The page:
Oscar Adams
Biography: Oscar Adams
from Scott's files...
(Adams: Oscar2, Willard1)

Oscar Adams

from: A History of Van Buren County Michigan
By Captain O.W. Rowland (1912)


Oscar Adams - This sterling citizen of Van Buren county has passed the psalmist's span of three score years and ten, and more than half a century of his life has been passed in the county which is now his home and in which he is known and honored of men. He may well be designated as one of the pioneer citizens of the county and he has done his part in furthering its industrial and civic development and upbuilding, the while his earnest and well directed efforts as one the world's productive workers have not been denied a gracious fruition. He has long been known as one of the representative exponents of agriculture in Keeler township and his fine homestead well shows the thrift and good management that have brought to bear by him, the while he here finds himself surrounded by all that should compass old age. He is passing the gracious evening of his life in peace and prosperity and surrounded by friends that are tried and true and to whom his loyalty is inviolable. Such are the citizens whose careers merit special consideration in publications of this nature, and it will be a source of gratification to many residents of Van Buren county to find within these pages a brief review of the worthy life record of him whose name introduces this paragraph.

Oscar Adams was born in Allegany county, New York, on the 22d of March, 1839, and is a scion of one of the staunch old families of the Empire commonwealth, which has given to Michigan so large and valuable a contribution, many of the early settlers of the southern part of the state, having come from New York, as the annals of Michigan well indicate, as so also names of towns, cities and villages which in their titles give honor to old homes in New York. Mr. Adams is the youngest in a family of three sons and two daughters born to Willard and Esther (Baker) Adams, and he is now the only surviving member of the immediate family. His father was born in Vermont and was a representative of one of the pioneer families of that state, as well as one established in New England in the colonial days, when that section was the matrix in which was cast so much of the early history of the nation. Willard Adams was reared to adult age in the old Green Mountain State, and after he had passed his legal majority he accompanied two of his brothers in migration to the state of New York. Owing to the exigencies of time and place he had received but limited educational advantages, but he had the intrinsic elements for the gaining of worthy success and made for himself a secure place in connection with economic industry. He acquired land in Allegany county, New York, where he reclaimed a productive farm and where he became a citizen of prominence and influence in his community. Upright in all the relations of life, industrious and God-fearing, his career was one marked by earnestness, sincerity and worthy accomplishment, as well as by temporal prosperity that was justly his due. In politics he was a Jeffersonian Democrat, he was affiliated with the Masonic fraternity. Esther (Baker) Adams was likewise a native of Vermont but was a child of seven years at the time the family removed to the state of New York, where she was reared to womanhood and where her marriage was solemnized. Her father, Thaddeus Baker, was graduated in a college in England and was a man of much ability, and he became one of the prominent pioneers of Allegany county, New York, He secured a tract of wild land in the southwestern part of that county and there developed a good farm. He found much requisition for his services as a skilled surveyor and was called upon to serve in various offices of public trust. He was for many years a justice of the peace and also served for a number of years as judge of the probate court of his county. Willard and Esther (Baker) Adams continued to reside in Allegany county until their death and both attained to venerable age.

Oscar Adams was reared to the sturdy discipline of the farm and his early educational advantages were limited to a somewhat irregular attendance in the common schools of his native county. When but fifteen years of age he manifested his youthful independence, self-reliance and ambition by severing the home ties and setting forth alone to seek his fortunes in Michigan. He made his voyage by lake steamer to Detroit and thence came on the Michigan Central Railroad to Decatur, Van Buren county, where he arrived in March, 1857, with his cash capital reduced to less than ten dollars. The venturesome lad was ready to turn his attention to any honest employment and he soon secured work on a neighboring farm, where he received fourteen dollars a month for his services, this being the first money he had ever earned in an independent way. For six years he continued to be thus employed as a farm hand,- in Hamilton and Keeler townships,- and for three years of this period he worked for Philotas Haydon, one of the well known pioneers of the county. He had carefully saved his earnings and at the expiration of six years he made his first purchase of land, securing one hundred and sixty acres, for which he paid one-fourth of the purchase price and assumed indebtedness for the remainder. The land was but slightly improved and he set himself vigorously to the task of metamorphosing the same into a productive farm. He has continued in possession of this during the long intervening years and the same constitutes his present homestead, which is recognized as one of the valuable farms of the county, with excellent improvements and with every evidence of thrift and prosperity.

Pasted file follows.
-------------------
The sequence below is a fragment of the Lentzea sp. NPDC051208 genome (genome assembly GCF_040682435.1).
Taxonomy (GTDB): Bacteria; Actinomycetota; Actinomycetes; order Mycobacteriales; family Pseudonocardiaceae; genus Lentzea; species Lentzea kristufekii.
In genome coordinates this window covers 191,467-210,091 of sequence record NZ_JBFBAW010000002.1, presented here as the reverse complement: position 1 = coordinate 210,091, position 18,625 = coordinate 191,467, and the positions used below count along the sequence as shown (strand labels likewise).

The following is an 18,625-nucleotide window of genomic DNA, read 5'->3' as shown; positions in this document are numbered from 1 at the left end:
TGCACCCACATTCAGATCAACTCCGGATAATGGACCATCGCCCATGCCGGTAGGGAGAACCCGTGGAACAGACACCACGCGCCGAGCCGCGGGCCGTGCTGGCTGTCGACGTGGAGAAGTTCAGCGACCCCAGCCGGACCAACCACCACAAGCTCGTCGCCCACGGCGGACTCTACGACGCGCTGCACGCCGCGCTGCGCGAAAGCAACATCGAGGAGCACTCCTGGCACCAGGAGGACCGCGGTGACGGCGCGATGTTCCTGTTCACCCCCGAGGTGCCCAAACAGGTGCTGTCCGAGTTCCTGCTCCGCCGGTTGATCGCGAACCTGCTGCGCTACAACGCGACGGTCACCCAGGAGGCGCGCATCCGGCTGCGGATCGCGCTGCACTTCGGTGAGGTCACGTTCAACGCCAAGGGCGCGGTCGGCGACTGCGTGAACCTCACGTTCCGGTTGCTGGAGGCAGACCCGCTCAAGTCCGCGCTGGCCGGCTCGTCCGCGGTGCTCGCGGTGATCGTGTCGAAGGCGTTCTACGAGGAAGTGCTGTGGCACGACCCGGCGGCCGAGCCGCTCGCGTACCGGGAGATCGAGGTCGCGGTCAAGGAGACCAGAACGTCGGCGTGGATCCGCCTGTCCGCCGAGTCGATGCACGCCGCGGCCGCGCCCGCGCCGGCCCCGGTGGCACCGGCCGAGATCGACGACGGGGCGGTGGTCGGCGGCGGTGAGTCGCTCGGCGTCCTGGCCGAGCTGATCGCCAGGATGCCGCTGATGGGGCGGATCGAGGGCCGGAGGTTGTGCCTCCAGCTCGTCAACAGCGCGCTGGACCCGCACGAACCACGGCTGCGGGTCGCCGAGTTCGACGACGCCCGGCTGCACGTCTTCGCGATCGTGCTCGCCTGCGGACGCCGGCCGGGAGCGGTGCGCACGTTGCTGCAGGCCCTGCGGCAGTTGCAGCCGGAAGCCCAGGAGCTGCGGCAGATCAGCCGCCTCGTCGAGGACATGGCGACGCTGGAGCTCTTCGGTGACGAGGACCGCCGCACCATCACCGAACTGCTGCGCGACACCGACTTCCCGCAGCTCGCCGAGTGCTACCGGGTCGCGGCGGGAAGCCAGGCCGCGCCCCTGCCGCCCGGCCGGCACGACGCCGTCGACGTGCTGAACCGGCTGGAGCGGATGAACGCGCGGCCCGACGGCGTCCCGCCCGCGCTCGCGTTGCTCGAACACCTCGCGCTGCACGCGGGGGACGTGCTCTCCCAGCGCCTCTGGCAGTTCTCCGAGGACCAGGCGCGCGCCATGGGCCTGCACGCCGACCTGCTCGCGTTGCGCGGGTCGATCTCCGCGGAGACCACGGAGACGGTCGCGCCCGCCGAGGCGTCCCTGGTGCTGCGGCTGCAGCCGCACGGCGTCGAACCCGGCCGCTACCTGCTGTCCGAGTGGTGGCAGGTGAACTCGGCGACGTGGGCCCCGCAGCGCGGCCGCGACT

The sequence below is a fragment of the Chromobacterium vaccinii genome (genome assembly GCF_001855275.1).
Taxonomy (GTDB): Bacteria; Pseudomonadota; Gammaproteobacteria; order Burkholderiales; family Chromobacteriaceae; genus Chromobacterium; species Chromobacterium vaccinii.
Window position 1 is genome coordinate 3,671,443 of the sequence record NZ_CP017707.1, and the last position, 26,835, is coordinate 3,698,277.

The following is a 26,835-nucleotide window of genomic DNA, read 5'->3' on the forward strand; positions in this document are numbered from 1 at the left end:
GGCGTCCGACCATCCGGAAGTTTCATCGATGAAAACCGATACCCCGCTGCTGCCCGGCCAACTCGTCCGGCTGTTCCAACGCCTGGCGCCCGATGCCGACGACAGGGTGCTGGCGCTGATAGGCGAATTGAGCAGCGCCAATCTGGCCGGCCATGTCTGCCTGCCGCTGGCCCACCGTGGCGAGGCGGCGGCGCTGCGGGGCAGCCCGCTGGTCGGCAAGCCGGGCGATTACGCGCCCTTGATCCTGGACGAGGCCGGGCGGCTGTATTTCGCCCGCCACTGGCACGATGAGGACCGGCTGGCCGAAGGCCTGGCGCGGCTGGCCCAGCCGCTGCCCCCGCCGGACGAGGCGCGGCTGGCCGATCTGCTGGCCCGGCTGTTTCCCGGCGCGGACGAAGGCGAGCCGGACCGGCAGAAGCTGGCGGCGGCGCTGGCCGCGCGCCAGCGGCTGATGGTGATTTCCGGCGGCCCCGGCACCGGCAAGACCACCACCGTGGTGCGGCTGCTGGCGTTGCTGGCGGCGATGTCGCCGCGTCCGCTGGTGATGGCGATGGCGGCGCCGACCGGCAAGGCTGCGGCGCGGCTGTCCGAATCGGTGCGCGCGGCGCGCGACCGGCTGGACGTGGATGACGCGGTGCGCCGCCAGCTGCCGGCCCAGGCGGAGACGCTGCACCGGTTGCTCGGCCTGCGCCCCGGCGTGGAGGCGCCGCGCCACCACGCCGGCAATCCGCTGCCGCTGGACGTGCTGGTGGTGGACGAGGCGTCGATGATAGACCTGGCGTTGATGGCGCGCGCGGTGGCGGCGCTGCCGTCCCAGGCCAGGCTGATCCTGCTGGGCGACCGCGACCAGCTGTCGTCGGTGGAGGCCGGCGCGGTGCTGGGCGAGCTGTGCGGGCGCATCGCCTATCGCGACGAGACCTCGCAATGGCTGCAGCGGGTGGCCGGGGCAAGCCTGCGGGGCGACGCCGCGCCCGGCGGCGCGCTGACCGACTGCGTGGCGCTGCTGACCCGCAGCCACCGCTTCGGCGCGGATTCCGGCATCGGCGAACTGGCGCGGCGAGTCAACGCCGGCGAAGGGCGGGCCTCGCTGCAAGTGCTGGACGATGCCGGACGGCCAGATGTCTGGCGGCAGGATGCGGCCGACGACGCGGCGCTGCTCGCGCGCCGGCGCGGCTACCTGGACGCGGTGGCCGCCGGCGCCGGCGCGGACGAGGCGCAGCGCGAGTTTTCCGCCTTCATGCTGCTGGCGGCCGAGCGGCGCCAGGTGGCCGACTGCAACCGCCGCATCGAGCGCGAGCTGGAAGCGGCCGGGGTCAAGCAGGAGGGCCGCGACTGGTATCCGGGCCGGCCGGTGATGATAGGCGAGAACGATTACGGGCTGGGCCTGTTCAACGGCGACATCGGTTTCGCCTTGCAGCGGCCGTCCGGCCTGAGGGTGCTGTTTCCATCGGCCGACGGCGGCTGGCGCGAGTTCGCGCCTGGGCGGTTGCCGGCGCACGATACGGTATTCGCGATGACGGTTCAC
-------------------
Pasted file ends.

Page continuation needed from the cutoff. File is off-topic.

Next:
The first dwelling owned by Mr. Adams represented an expenditure on his part of the sum of twenty-four dollars. This was a wing of an old house and was transported to his farm by means of an ox team. At that time deer, wild turkeys and other native game were still plentiful, and he was enabled to add much to his larder from this source. His experience also compasses the use of the old-time cradle, which he has swung from sunny morn till dewy eve in the garnering of grain and he utilized the old-fashioned scythe in cutting hay, both kinds of products being raked up my hand. He has witnessed the marvelous development in agricultural machinery and implements and finds satisfaction in the use of modern improvements and facilities, though he ever reverts with pleasure to the "dear, dead days beyond recall," and appreciates the generous friendships and mutual helpfulness that marked the associations of the pioneer epoch. He still has in his possession one of the grain cradles of the old times and the same is worthy of preservation as a family heirloom. By the use of this primitive implement he made a record of cutting two and one half acres of grain in a day, and his memory constitutes a link between the pioneer past and the present era of opulent prosperity and manifold advantages. The first schoolhouse in the vicinity of his home was erected in 1858, and he drew the stone for the foundation of the same. He has used the goose-quill pen, prior to the manufacturing of steel pens, and has fashioned many of these quills for such use. As a boy he absorbed wisdom from Daboll's arithmetic, Kenyon's grammar and Town's spelling-book, and few of the present day remain to recall these early text-books.